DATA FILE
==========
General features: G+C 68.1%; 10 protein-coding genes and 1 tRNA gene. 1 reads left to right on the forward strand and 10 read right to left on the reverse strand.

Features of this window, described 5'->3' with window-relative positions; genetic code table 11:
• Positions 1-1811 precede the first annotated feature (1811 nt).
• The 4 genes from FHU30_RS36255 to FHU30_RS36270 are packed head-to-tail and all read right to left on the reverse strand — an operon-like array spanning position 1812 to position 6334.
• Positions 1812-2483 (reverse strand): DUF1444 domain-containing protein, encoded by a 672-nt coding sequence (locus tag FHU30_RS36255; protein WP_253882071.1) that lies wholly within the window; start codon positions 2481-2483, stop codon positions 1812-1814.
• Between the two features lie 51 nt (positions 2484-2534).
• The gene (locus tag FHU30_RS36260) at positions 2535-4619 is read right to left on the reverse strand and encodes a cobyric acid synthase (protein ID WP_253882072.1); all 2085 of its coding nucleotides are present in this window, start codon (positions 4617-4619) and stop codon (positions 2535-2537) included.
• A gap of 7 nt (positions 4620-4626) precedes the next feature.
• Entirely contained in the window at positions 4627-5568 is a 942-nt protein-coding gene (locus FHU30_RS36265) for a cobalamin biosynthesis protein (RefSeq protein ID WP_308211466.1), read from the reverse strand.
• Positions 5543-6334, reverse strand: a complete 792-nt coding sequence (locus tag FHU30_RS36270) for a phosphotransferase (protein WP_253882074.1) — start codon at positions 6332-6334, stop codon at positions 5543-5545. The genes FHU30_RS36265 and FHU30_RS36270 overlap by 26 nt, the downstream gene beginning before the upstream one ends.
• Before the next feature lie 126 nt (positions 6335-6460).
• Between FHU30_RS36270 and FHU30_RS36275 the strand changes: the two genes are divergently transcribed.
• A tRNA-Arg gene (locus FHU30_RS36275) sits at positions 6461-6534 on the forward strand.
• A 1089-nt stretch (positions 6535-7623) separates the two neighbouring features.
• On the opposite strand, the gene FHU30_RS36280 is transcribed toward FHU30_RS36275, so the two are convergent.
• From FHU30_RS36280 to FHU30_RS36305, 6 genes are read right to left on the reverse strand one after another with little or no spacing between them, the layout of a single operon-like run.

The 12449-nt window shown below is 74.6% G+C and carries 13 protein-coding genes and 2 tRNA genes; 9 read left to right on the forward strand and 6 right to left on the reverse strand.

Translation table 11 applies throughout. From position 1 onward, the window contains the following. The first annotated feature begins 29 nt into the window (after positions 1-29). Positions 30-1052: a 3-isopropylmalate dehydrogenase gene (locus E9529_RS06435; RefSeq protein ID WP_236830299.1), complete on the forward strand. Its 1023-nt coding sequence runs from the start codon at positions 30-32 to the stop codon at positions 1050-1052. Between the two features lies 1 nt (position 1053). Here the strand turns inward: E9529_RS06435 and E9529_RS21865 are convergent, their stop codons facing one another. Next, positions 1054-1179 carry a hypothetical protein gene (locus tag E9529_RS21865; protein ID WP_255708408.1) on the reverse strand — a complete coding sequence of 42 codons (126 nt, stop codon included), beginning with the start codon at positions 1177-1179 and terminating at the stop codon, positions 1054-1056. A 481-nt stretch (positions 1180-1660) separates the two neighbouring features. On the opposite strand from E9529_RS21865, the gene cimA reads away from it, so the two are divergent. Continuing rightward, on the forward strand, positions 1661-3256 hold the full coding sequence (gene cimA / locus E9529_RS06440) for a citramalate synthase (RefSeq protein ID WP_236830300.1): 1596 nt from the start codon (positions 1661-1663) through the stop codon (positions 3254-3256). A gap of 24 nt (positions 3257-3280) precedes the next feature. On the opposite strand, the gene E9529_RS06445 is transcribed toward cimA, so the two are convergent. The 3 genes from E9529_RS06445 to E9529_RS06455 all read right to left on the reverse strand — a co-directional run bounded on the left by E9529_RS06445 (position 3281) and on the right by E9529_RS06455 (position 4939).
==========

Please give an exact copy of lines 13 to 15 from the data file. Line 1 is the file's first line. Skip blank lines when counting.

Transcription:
• A tRNA-Arg gene (locus FHU30_RS36275) sits at positions 6461-6534 on the forward strand.
• A 1089-nt stretch (positions 6535-7623) separates the two neighbouring features.
• On the opposite strand, the gene FHU30_RS36280 is transcribed toward FHU30_RS36275, so the two are convergent.